I remember running the final stretch of a Saturday long run in Long street past a big bakery with the smell of fresh bread hanging in the air. To keep myself from stopping right there to buy a loaf, go home and just indulge was a weekly struggle.

SHE SAYS:

When i was 16 years old, we moved from our beloved Karoo to the city. Things were so much different there. We didn’t know our way around and didn’t have any friends there. But there was one BIG treat for all of us: daily access to freshly baked bread. And not just plain loaves. Next to our neighbourhood Spar there was a small bakery with fresh bread (white, brown, wholeweat). There were hamburger buns and hotdog buns, cheese buns, garlic buns and French loaves. Maybe there were more items than those, but i can remember these. Cheese buns were a special treat. It would only be bought a few times a month and we’d savour it as if it was manna from heaven. One day we were all watching a soap opera on TV when my father came home. He peeked around the corner and said in his quiet voice: “I brought some cheese buns.” No reaction. [Tense moment on TV.] He’s a patient man. He went to the kitchen, put away the buns and waited a few minutes. Then he peeked in again. “I brought us some cheese buns.” We were all still glued to whatever-drama-was-playing-out-in-whatever-fake-world, and not a sound emerged from our lips. As he’s a gentleman, he didn’t insist we join him immediately, nor did he indulge by himself. He knew that the soapie would end soon, and he knew for sure that we wouldn’t pass on the cheese buns. He waited it out, and then we all swarmed the kitchen for the promised delicacy of fresh cheese buns.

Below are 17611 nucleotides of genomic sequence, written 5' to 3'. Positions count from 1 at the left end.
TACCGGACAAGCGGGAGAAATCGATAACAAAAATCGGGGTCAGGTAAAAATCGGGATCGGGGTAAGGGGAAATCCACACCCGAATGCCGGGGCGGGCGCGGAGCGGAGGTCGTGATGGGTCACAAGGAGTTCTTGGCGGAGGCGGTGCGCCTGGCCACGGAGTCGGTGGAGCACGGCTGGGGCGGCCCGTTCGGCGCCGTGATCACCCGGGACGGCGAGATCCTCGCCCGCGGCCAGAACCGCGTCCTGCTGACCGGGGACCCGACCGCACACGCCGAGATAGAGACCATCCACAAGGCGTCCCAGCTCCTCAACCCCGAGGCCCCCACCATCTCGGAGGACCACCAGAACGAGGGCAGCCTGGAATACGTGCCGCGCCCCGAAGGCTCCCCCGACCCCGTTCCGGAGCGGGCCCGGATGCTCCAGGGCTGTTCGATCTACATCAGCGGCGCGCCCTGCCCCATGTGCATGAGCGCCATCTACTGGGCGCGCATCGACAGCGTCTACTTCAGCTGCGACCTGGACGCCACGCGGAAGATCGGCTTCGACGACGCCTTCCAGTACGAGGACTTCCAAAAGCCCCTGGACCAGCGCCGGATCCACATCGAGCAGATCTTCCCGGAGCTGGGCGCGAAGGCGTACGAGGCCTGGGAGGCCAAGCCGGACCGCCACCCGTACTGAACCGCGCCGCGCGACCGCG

HE SAYS:

One of my favourite breakfasts ever was on the beach in Angola. We were fishing near the Kunene mouth and had a Portuguese chef cooking for us. Every morning he would come and collect some of the early catch, returning later with freshly baked Portuguese bread and fish. If I say “to die for,” I really mean it was very, very, very good. Eating a meal on the beach just seems right to me. I remember a friend taking us for lunch in Oranjemund for freshly baked brötchen and German sausages with hot “slap tjips.” What an amazing, totally unhealthy, combination.

Maybe I should close the first of our favourite things with this: A few years ago we visited my angel’s aunt in Switzerland and she (angel, not aunt) would make me get up before five every morning to catch the first bus to the Gare Cornarvin to catch the first train to who-knows-where, but there was one consolation: Every morning a freshly brewed cup of coffee and a freshly baked chocolate croissant waited for me on the platform. That made all of it worth the while.

WE SAY:

So you’re all invited to Come Dine With Us at our virtual table as we share our favourite foods with you. Although everyone has different favourite foods, we know that each of our readers will enjoy some of the items on this menu with us. We hope it will remind you of those ordinary and extraordinary meals that you have left its mark in your memories, and maybe even inspire your own new culinary adventures.

What are you waiting for? Get yourself to the nearest bakery now!